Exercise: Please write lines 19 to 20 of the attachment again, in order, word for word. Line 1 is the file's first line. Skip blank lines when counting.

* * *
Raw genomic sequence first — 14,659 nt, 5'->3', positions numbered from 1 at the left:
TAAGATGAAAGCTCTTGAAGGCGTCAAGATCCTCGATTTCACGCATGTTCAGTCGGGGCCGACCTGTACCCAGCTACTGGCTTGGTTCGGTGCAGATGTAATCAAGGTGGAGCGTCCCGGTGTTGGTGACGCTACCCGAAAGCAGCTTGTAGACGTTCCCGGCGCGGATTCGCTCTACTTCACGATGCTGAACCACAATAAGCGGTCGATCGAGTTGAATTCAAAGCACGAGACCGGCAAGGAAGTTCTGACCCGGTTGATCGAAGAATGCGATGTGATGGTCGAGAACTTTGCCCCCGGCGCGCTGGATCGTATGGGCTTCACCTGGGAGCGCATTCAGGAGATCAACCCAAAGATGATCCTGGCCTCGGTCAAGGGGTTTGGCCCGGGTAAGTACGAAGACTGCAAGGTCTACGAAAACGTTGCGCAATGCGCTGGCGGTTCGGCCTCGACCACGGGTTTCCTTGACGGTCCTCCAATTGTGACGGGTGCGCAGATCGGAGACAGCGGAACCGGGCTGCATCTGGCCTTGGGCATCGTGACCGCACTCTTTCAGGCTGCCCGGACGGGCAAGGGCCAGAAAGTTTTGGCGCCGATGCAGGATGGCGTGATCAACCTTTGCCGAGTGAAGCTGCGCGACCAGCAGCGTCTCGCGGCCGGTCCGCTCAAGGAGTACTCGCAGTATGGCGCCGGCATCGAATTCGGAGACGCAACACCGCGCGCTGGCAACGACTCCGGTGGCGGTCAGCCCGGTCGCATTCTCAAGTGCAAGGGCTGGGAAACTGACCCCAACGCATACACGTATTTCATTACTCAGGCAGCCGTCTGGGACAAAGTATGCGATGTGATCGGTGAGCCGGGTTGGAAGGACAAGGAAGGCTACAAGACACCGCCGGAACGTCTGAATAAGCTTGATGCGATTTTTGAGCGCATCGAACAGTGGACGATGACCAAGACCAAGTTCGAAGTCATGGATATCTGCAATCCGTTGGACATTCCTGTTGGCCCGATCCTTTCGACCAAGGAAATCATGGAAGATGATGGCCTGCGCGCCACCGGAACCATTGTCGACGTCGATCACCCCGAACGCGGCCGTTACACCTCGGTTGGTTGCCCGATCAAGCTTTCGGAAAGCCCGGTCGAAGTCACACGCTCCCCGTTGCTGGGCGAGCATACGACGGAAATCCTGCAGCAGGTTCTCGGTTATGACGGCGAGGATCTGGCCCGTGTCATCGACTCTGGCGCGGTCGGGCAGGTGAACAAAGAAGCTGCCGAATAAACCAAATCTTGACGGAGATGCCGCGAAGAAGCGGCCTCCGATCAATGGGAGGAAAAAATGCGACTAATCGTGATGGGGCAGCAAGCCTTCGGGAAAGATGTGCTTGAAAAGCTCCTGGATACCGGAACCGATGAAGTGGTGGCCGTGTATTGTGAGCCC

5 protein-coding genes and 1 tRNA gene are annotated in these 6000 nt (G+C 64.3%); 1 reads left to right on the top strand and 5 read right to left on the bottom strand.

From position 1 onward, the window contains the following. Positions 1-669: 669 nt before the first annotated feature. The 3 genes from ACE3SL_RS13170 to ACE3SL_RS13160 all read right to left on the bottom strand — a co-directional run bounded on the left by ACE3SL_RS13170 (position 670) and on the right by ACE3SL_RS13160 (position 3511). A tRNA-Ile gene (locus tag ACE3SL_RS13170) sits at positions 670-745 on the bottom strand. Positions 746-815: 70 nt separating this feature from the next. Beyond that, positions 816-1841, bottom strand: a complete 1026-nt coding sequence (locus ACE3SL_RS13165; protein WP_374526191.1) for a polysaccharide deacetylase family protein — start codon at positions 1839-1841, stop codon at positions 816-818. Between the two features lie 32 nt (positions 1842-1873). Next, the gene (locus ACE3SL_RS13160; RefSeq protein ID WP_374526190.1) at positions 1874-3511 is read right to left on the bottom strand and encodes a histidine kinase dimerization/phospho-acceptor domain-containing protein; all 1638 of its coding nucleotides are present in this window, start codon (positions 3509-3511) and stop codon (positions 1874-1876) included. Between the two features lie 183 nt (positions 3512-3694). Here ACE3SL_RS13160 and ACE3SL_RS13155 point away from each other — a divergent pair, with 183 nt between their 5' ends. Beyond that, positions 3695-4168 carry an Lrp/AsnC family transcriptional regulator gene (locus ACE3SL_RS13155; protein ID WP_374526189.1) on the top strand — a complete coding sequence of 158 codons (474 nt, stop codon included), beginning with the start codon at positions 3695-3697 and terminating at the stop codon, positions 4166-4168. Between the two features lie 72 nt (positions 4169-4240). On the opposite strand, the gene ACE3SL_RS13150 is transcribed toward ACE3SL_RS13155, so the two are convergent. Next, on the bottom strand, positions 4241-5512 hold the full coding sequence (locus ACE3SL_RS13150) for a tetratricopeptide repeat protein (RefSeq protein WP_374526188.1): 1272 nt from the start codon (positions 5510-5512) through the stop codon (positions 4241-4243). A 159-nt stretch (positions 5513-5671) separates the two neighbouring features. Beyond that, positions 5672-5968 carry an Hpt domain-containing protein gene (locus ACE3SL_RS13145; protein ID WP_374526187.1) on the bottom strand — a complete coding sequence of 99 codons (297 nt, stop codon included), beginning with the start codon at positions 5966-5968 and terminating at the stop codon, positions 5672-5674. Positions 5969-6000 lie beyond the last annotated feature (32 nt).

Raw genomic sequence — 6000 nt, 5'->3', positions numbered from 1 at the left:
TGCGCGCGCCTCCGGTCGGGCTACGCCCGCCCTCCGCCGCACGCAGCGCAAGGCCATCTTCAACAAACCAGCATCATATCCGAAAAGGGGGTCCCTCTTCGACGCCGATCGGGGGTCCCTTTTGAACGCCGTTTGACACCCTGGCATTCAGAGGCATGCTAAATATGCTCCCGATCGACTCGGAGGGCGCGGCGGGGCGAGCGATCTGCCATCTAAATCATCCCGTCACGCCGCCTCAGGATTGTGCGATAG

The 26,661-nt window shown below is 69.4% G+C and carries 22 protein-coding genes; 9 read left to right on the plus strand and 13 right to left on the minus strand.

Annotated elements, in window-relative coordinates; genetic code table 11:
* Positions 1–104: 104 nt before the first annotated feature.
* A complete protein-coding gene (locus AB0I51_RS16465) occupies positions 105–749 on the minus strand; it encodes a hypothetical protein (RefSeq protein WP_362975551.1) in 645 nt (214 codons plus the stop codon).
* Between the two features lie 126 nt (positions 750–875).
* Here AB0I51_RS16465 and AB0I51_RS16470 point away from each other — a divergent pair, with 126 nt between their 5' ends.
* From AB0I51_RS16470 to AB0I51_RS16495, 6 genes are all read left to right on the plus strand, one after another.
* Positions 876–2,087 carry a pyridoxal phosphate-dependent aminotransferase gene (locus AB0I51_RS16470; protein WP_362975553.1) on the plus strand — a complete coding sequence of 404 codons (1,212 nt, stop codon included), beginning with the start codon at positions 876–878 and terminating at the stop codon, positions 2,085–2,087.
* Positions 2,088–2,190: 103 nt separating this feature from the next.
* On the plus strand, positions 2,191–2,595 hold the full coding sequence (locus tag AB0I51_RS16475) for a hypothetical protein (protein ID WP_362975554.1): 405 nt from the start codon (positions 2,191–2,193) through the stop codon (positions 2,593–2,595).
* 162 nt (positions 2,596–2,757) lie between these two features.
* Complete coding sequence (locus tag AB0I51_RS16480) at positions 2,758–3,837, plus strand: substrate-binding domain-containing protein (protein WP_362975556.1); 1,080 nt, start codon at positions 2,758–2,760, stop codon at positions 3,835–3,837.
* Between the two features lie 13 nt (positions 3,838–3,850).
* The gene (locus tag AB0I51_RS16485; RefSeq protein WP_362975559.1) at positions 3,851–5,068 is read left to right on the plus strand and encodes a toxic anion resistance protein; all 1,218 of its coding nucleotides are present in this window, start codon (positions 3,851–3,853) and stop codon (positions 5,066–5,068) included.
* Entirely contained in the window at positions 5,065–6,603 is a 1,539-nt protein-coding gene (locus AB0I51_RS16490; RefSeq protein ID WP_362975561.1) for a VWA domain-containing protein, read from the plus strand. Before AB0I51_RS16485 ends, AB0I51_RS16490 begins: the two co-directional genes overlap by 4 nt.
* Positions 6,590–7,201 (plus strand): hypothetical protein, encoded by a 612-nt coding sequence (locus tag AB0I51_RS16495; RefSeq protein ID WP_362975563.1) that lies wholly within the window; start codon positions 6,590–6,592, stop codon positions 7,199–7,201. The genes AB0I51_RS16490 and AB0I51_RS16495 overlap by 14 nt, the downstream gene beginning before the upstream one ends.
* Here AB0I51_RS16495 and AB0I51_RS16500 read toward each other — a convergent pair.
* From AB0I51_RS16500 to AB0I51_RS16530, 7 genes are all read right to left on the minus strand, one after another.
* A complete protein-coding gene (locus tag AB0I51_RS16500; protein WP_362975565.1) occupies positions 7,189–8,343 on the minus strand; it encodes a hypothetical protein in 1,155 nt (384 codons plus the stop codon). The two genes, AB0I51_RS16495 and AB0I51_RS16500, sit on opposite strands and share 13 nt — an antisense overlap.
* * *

* Between the two features lie 13 nt (positions 3,838–3,850).
* The gene (locus tag AB0I51_RS16485; RefSeq protein WP_362975559.1) at positions 3,851–5,068 is read left to right on the plus strand and encodes a toxic anion resistance protein; all 1,218 of its coding nucleotides are present in this window, start codon (positions 3,851–3,853) and stop codon (positions 5,066–5,068) included.